Sunday, April 15, 2007

In Preparation against a Strong Class A player

This coming Tuesday I am preliminarily paired against a Class A player. This post is about my preparation against a player 300 points higher than my own.

First I had to figure out what to open with. I am supposed to have white against him. In preparation, I did a sleuthing and found out that he plays the Caro-Kann as Black against 1.e4. This will be interesting since I play the C-K as black I know what throws me off. I thought of preparing either a Panov-Botvinik or an advanced Caro-Kann as described in the book : Caro Kann in Black and White . I Like the Everyman’s Starting out… series


and referenced the Caro-Kann for the mainline: 1.e4 c6 2.d4 d5 3.Nc3 dxe4 4 Nxd4 Bf5
I know he plays this if allowed.

Second, I wanted to find a good place to throw him out of the book. I searched on this and decided to play 5.Nc5 with a fiery queenside attack. There is only vague references in the 2 books I have already mentioned.

Third , I needed to evaluate if this variation was sound. How to do this without spending more money? DATABASE search… I actually had downloaded a HUGE pgn file on the mainline C-K to build my Bookup repertoire. I discovered it had several master/GM games with the signature move I was looking for. I didn’t feel it necessary to search and download anymore from the online games databases. Instead, over the weekend, I played through each of the games in my database and annotated a few of the games ( two were with Fisher playing white).

The last step in my preparation against a formidable opponent, I discovered that several key positional schemas were common. One involves an Isolated Queen Pawn formation as white. A second strategy was discovering how to make use of a queenside attack on the Black’s weakness of b7 early in the game. Another common theme is a massive king-side pawn advance to blockade the Bishop which involves a thematic pawn sacrifice on f5 to lock him in. I am spending the rest of my time practicing with the computer against these types of positional dynamics to gain more experience.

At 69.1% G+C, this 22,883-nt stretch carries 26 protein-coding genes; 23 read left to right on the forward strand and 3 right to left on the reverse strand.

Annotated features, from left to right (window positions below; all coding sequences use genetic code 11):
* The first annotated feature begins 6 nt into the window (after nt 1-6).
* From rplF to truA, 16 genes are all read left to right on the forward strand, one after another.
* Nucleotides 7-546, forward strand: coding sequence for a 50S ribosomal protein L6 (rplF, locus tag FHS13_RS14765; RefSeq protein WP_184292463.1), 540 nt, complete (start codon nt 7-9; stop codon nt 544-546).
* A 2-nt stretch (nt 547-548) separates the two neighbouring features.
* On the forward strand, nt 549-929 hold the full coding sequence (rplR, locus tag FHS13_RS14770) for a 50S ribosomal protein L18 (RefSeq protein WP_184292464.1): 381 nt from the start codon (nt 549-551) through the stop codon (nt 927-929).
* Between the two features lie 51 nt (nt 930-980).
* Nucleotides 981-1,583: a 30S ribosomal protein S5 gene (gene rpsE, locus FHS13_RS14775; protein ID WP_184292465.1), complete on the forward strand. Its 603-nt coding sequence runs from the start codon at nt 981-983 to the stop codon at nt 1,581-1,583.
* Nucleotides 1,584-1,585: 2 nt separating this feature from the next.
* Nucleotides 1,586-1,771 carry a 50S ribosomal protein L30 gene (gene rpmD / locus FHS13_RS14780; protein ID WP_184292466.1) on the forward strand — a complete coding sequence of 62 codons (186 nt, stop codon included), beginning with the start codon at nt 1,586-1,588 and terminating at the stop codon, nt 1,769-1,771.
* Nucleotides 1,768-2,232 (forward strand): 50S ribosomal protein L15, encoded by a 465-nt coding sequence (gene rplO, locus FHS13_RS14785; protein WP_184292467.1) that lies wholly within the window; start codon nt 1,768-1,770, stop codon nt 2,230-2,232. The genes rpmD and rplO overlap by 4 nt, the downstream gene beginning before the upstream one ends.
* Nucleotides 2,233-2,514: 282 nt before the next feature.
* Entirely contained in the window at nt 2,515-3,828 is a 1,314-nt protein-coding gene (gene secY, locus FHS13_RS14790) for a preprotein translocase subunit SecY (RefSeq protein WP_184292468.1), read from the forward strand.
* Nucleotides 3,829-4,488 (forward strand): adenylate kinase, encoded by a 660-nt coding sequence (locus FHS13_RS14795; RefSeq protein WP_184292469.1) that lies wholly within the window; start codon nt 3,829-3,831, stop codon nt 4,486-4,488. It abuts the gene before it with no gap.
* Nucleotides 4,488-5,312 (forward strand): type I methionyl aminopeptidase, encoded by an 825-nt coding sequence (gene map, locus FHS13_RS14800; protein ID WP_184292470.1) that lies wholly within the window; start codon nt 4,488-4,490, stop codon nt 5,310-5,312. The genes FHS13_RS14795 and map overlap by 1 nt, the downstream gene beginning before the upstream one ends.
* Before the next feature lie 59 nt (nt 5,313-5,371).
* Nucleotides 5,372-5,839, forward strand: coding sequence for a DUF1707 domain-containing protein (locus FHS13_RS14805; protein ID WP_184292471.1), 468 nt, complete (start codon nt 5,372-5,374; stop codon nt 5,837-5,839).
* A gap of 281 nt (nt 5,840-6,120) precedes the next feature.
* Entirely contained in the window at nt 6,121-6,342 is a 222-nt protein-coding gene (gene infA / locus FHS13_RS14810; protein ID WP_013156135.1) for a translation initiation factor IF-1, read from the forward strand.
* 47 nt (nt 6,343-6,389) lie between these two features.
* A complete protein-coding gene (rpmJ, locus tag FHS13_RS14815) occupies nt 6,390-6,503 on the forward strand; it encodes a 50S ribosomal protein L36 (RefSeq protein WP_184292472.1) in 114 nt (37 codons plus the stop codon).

My hope is to take him out of the comfort zone of the typical C-K game of chase the bishop. I’ll let you all know how I do on Tuesday.

3 comments:

chessloser said...

first off, good luck on the upcoming battle, i hope you slay him nicely...

you should have a good game, it seems you've done a fair bit of preperation and research. gathering the "intel on the enemy," finding out what he plays, that right there is impressive, the fact that you did that.

your plan sounds pretty solid. you've taken a sniper-like methodical approach, pretty awesome. again, good luck.
i pity tha foo who is your opponent...

oh, thanks for stopping by and noting on my blog, i hope you come back now and again...

Anonymous said...

I envy your focus on preparing for an opponent, although I wonder if you'd be better off using that time (which is finite) in going through tactical exercises. At your (and my 1700) level, playing an opening imperfectly is rarely (if ever) properly punished by an opponent. Instead of focusing on what he may play 8 moves in on some side branch of the Caro-Kan, I think you'd be better off polishing your middlegame know-how; how to make threats, defend against opponent plans, and find tactical blows to win material and/or the game. Just my opinion.
On Monday my chess club met, and I won both rated games - not because I had the opening memorized, but because I took in the position, found where my opponent had a weakness, and found a way to take advantage.
But good luck to you! I enjoy reading your blog.

BlunderProne said...

Anonymous,

I have also been continuing my 2nd round of circles on CT-ART. I've been doing about 10-20 level 30 probelms daily.

I am also going over whole games of the variation and paying particular attention to the weaknesses on both sides.